News - first reported by the FT - that an all-Canadian consortium of banks and pension funds have rallied round to stop the London Stock Exchange’s “merger of equals” with the TMX Group, with a C$2.8bn counter-bid, is a sign that Canada Inc has decided its national exchange cannot lose its independence in some foreign adventure.
It all sounds a bit like what happened when the Australian government last month blocked the Singapore exchange’s planned combination with ASX, the Sydney-based exchange, in what it said was “a no-brainer” of a decision.
It seems nationalist/protectionist instincts are welling up, big time, as a wave of exchange mergers sweeps the globe. Flag-waving, in other words.
That may seem odd, given that countries have barely blinked as their national airlines, telecoms companies - even carmakers - have been subsumed in cross-continental mergers. Why are exchanges different? Especially in normally mild-mannered Canada.
No-one seemed to care when those deals happened. Not much anyway. What has changed?
The financial crisis, for one thing.
One key element stemming from the crisis was that is that G20 nations, having agreed to set up new market structures to ensure that over-the-counter (OTC) derivatives move onto exchanges and be processed at clearing houses, are far more attuned to having “national market structures” than they were, pre-crisis.
And the Canadian banks are busy figuring out how they can interpose themselves into OTC derivatives clearing right now, so that Canada has “skin in the game”.
And I think that smaller G20 countries - that is, ones smaller than the US and large European nations - are worried about how their market infrastructures will end up in a world dominated by vast transnational exchanges forged by big US and European players - like NYSE Euronext and Deutsche Borse, which are pursuing a merger of their own.
Yet I have a problem with Maple, as the all-Canadian anti-London Stock Exchange team is calling itself.
If Maple succeeds, the biggest Canadian banks will have enormous power in TMX Group, which runs the Toronto and Montreal exchanges. This would mark the first time in at least a decade that banks had a big say in how a national exchange is run. Recall that exchanges used to be, by and large, owner-operated clubs, with the banks heavily represented among those owners.
That changed with demutualisation, which turned those clubby businesses - able to charge customers what they wanted - into publicly-listed companies. Tom Kloet, current chief executive of TMX Group, witnessed this first hand as a board member of the Chicago Mercantile Exchange which in 2002 listed on the New York Stock Exchange, transferring ownership from its trader-members to a public share roster.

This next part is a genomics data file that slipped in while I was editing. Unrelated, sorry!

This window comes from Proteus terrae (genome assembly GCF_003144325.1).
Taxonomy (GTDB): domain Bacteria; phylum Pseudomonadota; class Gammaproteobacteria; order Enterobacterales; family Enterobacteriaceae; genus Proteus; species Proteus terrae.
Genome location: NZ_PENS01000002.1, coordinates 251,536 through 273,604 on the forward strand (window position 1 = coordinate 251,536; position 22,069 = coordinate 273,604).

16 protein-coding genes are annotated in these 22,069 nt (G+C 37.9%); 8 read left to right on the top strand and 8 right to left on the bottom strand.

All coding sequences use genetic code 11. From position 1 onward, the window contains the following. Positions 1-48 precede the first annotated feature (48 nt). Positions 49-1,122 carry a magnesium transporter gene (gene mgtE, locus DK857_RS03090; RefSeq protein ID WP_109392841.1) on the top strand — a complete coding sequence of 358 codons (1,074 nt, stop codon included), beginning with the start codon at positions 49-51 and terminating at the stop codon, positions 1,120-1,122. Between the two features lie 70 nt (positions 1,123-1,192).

The company has been beholden to a range of shareholders - not banks, brokers and traders - ever since. That seems to me a good principle to live by. Do we really want Canada’s two exchanges to be dancing to the tune of Toronto-Dominion Bank, Bank of Nova Scotia, Canadian Imperial Bank of Commerce and National Bank of Canada? Especially as most are also shareholders in Alpha Trading, the alternative share trading platform that the banks were only too happy to set up a couple of years ago as the anti-Toronto Stock Exchange offering, designed to force the Toronto exchange to lower its fees? Quite a turnaround, I must say.
Importantly, Maple does include some of Canada’s largest pension funds, which is a new and fascinating element in exchange governance and ownership: the “buyside” as owners in such market structures. That at least provides a counterweight to the influence of the banks, and given the Canadian funds’ history of fighting for investors - notably on the issue of “proxy access” in the US - a strong counter-argument in favour of Maple.
None the less there is still a tension between the interests of the buy side - pension funds - and the banks which will make this interesting.
What’s equally fascinating is the implications beyond Canada. Nasdaq OMX and IntercontinentalExchange (ICE) are trying to break up an agreed merger between Deutsche Borse and NYSE Euronext. Bob Greifeld, Nasdaq chief executive, has indulged in a bit of flag-waving himself, arguing that a combination of Nasdaq and the New York Stock Exchange would help the US in its battle to attract global initial public offerings (IPOs); it would create a unified US primary listings platform. The flag-waving north of the US border is a no-brainer for Mr Greifeld to co-opt as he tries to make the case in favour of his deal.
And what of Deutsche Borse? So far, the US sensitivities around the NYSE/DBorse deal have been limited, even though DBorse shareholders would end up controlling 60 per cent of a planned Amsterdam-based holding company that the merged entity would morph into. Yes, it has to be recognised that most of the big shareholders in DBorse are actually American funds. But still ... as the Canadian situation shows, emotion and national interest still counts for a lot.